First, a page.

A cosigner should be someone who is close to you, trusts you and has a better credit history and income than you. If you are a student looking for a student or car loan, you can ask your parents to cosign. If you feel like their credit history might prove insufficient, you can check with an aunt, uncle, grandparent or close cousin. The ground rule for looking for a cosigner is trust – there should be mutual trust between you and the cosigner.
Since the cosigner is entering into a potentially risky undertaking, it will help if you can provide some ease of mind to them. How can you do this? For starters, apprise the cosigner of the entire situation. Tell them in detail why you need the loan and how it will help you. Tell them how you plan to spend the money. The cosigner, since they have known you for a long time and trust you, will be able to understand if your reason is genuine.
Secondly, keep the cosigner in the loop regarding your expenses. Tell them how you plan on paying back the loan. Essentially, you should have the money to pay the loan yourself. Getting the cosigner’s confidence in your finances will make it easier for them to agree to help you with the loan.
If you feel your cosigner is still in doubt, you can make a deal with them. You can sign an agreement separately that states that you are liable to pay back the cosigner whatever amount he or she pays on your behalf to the loan company. In this way, you take away some of the risks the cosigner may be worried about.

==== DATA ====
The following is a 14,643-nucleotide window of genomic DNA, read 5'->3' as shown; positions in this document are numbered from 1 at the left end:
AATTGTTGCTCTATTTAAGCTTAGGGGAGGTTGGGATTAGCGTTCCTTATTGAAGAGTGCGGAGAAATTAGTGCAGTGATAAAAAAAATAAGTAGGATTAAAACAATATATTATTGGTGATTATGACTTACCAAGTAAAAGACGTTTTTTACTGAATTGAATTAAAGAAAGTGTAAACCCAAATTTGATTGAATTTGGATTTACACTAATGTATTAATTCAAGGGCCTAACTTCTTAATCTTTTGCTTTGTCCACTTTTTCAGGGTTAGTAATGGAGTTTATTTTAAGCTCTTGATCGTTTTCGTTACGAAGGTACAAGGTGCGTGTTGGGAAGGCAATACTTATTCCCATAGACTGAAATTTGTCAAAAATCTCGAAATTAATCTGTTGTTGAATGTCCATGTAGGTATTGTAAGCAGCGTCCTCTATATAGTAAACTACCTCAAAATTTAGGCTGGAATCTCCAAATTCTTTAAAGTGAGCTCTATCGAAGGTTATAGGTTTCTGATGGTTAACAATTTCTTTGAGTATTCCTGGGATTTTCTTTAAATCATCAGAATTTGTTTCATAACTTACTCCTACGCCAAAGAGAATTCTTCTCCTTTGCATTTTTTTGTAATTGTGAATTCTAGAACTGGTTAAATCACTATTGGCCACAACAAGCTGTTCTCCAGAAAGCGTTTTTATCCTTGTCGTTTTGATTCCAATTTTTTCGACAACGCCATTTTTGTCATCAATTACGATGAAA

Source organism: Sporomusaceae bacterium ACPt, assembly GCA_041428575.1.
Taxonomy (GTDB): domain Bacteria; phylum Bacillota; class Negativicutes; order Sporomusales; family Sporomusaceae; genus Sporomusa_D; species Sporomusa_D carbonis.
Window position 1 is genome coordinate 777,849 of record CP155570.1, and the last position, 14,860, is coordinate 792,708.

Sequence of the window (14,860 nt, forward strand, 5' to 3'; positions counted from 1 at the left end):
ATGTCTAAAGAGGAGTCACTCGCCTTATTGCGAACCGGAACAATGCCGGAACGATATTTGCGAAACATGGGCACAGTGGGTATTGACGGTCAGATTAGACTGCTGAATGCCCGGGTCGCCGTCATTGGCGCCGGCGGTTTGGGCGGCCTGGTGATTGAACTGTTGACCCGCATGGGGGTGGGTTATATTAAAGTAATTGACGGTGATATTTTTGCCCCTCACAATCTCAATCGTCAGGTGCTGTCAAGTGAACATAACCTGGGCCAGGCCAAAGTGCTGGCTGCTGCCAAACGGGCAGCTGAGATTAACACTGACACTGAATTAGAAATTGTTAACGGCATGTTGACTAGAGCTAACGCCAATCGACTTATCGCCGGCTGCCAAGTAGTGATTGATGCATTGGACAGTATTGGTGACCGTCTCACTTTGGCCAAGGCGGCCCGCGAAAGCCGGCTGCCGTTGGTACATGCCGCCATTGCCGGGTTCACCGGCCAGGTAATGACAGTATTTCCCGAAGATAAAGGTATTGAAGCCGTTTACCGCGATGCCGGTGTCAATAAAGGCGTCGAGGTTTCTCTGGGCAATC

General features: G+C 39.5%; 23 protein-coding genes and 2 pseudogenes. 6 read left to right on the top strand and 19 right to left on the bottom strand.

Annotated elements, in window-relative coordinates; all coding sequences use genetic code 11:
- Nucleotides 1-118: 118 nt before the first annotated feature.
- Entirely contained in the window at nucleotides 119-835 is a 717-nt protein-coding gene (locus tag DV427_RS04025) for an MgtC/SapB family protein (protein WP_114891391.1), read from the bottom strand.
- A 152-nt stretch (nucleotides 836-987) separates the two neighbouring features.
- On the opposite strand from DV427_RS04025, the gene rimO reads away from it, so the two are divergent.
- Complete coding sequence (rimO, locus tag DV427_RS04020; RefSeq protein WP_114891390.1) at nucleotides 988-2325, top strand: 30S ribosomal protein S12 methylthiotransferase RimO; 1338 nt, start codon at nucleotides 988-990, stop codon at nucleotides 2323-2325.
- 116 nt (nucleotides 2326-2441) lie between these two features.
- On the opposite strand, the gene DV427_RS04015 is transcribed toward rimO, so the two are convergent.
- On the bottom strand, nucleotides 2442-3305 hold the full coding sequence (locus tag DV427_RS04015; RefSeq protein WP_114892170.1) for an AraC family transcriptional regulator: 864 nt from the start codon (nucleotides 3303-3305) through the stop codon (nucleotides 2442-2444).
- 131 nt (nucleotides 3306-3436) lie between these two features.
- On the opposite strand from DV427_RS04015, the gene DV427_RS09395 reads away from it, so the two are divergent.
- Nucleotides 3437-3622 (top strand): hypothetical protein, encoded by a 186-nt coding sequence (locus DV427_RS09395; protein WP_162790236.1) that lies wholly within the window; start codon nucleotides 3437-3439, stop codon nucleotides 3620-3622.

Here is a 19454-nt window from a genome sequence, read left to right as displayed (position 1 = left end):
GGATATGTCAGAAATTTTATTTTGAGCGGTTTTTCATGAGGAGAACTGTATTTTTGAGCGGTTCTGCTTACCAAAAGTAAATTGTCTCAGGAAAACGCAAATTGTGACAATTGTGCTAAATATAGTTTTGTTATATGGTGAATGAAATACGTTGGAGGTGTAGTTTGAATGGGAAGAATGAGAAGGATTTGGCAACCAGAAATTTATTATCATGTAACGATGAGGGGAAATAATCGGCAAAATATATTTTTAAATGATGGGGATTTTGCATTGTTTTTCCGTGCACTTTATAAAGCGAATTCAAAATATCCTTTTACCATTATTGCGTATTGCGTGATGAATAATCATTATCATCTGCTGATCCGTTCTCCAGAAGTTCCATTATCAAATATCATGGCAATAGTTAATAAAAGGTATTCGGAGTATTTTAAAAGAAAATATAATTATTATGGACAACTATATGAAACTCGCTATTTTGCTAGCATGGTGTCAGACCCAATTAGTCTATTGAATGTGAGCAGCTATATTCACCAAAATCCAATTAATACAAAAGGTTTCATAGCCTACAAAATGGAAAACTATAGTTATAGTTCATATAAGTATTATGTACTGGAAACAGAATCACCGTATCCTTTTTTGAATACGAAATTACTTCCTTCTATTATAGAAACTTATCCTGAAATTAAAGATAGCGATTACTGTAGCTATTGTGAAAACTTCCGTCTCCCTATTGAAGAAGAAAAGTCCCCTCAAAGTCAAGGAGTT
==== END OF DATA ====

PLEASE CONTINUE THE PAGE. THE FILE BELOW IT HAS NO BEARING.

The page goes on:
You may also go for a temporary cosign. That is, your lender should allow for a cosign release after you have made a certain number of the monthly payments. This will put your cosigner at ease as the lender will remove the cosigner’s name from the loan obligation after the set number of payments are made.
How To Get Personal Loan With A Cosigner
To get a cosigner for a loan, follow the following steps:
- Check that your lender allows for a cosigned loan. Not all lenders will have this policy.
- Submit an application for obtaining a loan on cosigning.
- Provide your information as well as your cosigner’s information in detail. This will include social security numbers, income amounts, debt obligations, income receipts, tax returns etc.
- Go over the terms and conditions of the loan with the cosigner. Make sure you agree to all of them. And remember to read the fine print.
Once you are sure that the conditions for the loan are favourable and suit you, you and the cosigner will sign the contract. And that’s it! You now have a personal loan with the help of your cosigner!
What Credit Score Does A Cosigner Need For A Personal Loan?
The cosigner needs to have an exceptionally good credit score to help you out. Though it varies from lender to lender, a score of 670 is a decent ballpark figure.
Cosigning is a great alternative if you are unable to qualify for your own loan. You may even get better rates than if you were applying alone. Keep in mind to choose the cosigner carefully and do not jeopardize your relationship over monetary issues.